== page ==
This Tools Helps You Figure Out Which Satellite Bands to Use for Remote Sensing

Caitlin Dempsey

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There are a slew of satellite imagery options, each offering a range of bands which can be used to measure soil, water, vegetation, and more.  Remote sensing technology, utilized by satellites and airborne sensors, captures images of the Earth in multiple wavelengths of light. Using remote sensing of satellite imagery, scientists and researchers identify and classify materials on the Earth’s surface or in the atmosphere by analyzing how these materials interact with light.

Features on Earth such as healthy vegetation, dried out vegetation, water, soil, or buildings—absorb and reflect sunlight at different wavelengths. These characteristics give each of these features a unique spectral signature or profile.

Spectral profiles are essentially graphs that display how different materials reflect or emit radiation across various wavelengths of the electromagnetic spectrum, ranging from visible light to infrared and beyond.

What is the Spectral Characteristics Viewer?

The USGS offers the Spectral Characteristics Viewer which lets users view how different Earth observation satellite instruments can be used for their remote sensing needs. The Spectral Characteristics Viewer is a tool designed for exploring the spectral profiles of various materials, objects, and features acquired by satellite imagery.


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Users can select different bands from various earth observation satellite instruments to see the different Relative Spectral Response (RSR) which is the measurement of the intensity of the wavelengths (colors) of light.  RSRs describe how sensitive a sensor is to different wavelengths of light. This is an important metric for understanding a sensor’s ability to detect and measure electromagnetic radiation within specific bands of the spectrum.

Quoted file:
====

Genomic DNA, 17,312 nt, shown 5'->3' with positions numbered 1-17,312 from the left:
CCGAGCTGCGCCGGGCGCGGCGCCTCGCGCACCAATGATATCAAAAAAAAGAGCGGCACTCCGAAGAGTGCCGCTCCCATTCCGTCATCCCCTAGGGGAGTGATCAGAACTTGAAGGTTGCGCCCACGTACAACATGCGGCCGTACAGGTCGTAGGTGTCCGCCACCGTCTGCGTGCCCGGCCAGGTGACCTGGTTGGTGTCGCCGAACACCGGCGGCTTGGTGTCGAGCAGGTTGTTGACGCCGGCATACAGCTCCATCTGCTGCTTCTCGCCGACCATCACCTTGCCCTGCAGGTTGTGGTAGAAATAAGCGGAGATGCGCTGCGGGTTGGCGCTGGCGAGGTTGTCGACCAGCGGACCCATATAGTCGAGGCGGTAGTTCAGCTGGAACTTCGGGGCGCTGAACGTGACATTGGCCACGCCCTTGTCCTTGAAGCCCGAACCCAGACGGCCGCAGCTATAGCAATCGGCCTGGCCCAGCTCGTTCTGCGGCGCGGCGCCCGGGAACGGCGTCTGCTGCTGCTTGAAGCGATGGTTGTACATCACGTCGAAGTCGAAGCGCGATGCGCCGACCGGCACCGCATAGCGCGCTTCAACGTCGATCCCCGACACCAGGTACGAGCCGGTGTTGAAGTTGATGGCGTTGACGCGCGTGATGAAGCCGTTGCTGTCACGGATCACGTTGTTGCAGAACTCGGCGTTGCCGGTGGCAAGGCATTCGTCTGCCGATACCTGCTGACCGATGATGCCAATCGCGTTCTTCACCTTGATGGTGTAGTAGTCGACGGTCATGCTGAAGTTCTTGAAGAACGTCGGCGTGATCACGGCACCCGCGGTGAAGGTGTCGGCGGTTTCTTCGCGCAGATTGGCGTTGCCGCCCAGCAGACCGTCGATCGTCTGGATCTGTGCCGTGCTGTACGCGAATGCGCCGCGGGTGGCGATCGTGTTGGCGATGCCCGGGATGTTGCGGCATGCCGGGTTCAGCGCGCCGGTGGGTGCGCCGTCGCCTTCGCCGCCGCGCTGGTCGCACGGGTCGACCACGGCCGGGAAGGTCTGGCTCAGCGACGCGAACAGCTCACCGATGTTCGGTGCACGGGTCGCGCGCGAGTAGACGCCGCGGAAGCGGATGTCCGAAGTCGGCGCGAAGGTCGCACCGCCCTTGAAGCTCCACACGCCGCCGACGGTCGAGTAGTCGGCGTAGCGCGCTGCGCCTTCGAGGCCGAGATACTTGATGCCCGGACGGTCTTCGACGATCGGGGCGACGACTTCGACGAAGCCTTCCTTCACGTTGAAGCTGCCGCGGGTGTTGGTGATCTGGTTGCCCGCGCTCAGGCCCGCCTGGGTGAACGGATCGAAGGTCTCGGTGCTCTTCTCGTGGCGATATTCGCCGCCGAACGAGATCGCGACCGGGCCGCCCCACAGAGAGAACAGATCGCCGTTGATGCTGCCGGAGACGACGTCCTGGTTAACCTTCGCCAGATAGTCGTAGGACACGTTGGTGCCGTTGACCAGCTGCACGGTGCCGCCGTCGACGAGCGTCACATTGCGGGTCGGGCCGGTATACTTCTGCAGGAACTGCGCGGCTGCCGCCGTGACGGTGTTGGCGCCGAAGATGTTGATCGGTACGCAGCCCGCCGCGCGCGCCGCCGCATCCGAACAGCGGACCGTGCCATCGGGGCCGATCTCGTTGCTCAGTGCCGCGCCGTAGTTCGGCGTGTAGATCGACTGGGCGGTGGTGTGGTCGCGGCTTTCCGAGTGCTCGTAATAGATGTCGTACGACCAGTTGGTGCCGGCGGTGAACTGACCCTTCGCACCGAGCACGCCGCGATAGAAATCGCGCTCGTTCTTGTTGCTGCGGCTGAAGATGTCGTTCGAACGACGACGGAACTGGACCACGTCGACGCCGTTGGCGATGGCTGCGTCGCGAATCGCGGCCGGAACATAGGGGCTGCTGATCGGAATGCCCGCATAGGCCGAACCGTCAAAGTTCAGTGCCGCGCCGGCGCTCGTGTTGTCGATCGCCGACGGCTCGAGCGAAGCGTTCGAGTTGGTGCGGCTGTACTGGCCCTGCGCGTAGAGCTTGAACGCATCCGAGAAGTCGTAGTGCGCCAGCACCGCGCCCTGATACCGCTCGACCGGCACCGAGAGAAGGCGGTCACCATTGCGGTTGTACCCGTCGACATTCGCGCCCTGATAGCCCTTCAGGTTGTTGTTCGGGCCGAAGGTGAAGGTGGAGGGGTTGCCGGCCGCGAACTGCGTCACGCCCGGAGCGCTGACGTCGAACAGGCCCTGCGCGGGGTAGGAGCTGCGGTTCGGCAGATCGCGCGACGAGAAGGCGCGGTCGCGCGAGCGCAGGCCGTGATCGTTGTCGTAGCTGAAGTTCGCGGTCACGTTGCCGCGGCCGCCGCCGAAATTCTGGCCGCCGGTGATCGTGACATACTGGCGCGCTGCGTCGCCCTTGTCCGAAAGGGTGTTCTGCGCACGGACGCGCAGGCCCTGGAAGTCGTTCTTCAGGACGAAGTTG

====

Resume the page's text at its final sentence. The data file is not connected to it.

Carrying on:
Therefore, picking the right satellite-based sensors is important if the researcher is attempting to map out specific features. The Spectra option lets users pick the type of matter to see the spectral response of minerals, vegetation, water or coating-rocks.

Users can compare up to two RSRs and six spectra (the USGS Spectroscopy Laboratory and the ECOSTRESS Spectral Library are the two target library options) .

The tool was recently updated as part of the USGS EROS EROS CalVal Center of Excellence (ECCOE) project.

Some of the recent enhancements to the tool include: improved user interfaces and analysis functions, such as better control over display settings, interactive highlighting of sensor RSRs, and target spectra upon mouseover on the legend.

For example. users can now click on the zoom buttons to see more detail in one part of the graph. A grayed out area in the smaller graph underneath the main graph lets the user see where along the graph they are zoomed in to. Click on any of the sensor RSR or target spectra legend items highlights that part of the graph in the viewer.

What satellite bands are available for comparison?

The tool lets users view RSR for instruments on other Earth observation satellites in addition to Landsat ones:

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This article was originally written on March 27, 2019 and has since been updated.

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About the author
Caitlin Dempsey
Caitlin Dempsey is the editor of Geography Realm and holds a master's degree in Geography from UCLA as well as a Master of Library and Information Science (MLIS) from SJSU.